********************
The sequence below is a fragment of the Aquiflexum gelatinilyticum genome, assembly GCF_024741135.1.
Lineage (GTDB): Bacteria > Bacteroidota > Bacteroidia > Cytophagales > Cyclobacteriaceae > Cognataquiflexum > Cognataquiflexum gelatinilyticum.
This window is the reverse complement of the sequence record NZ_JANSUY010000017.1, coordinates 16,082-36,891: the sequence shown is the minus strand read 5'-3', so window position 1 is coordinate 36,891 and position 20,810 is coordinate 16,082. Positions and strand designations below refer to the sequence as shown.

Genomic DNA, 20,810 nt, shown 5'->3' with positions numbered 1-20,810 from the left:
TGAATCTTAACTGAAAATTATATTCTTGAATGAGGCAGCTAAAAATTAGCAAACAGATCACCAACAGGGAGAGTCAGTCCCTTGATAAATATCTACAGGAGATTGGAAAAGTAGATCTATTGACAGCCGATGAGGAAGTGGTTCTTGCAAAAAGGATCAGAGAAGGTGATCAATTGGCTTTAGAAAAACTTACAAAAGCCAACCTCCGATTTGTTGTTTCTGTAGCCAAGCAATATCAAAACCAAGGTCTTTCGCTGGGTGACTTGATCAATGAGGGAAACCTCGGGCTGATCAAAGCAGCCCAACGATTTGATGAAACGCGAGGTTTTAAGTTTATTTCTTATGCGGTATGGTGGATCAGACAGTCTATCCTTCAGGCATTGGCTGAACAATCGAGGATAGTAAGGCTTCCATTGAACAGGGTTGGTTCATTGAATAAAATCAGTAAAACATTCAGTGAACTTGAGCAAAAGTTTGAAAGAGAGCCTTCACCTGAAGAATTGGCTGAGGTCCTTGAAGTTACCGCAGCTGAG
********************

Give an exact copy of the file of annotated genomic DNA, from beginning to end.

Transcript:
The sequence below is a fragment of the Aquiflexum gelatinilyticum genome, assembly GCF_024741135.1.
Lineage (GTDB): Bacteria > Bacteroidota > Bacteroidia > Cytophagales > Cyclobacteriaceae > Cognataquiflexum > Cognataquiflexum gelatinilyticum.
This window is the reverse complement of the sequence record NZ_JANSUY010000017.1, coordinates 16,082-36,891: the sequence shown is the minus strand read 5'-3', so window position 1 is coordinate 36,891 and position 20,810 is coordinate 16,082. Positions and strand designations below refer to the sequence as shown.

Genomic DNA, 20,810 nt, shown 5'->3' with positions numbered 1-20,810 from the left:
TGAATCTTAACTGAAAATTATATTCTTGAATGAGGCAGCTAAAAATTAGCAAACAGATCACCAACAGGGAGAGTCAGTCCCTTGATAAATATCTACAGGAGATTGGAAAAGTAGATCTATTGACAGCCGATGAGGAAGTGGTTCTTGCAAAAAGGATCAGAGAAGGTGATCAATTGGCTTTAGAAAAACTTACAAAAGCCAACCTCCGATTTGTTGTTTCTGTAGCCAAGCAATATCAAAACCAAGGTCTTTCGCTGGGTGACTTGATCAATGAGGGAAACCTCGGGCTGATCAAAGCAGCCCAACGATTTGATGAAACGCGAGGTTTTAAGTTTATTTCTTATGCGGTATGGTGGATCAGACAGTCTATCCTTCAGGCATTGGCTGAACAATCGAGGATAGTAAGGCTTCCATTGAACAGGGTTGGTTCATTGAATAAAATCAGTAAAACATTCAGTGAACTTGAGCAAAAGTTTGAAAGAGAGCCTTCACCTGAAGAATTGGCTGAGGTCCTTGAAGTTACCGCAGCTGAG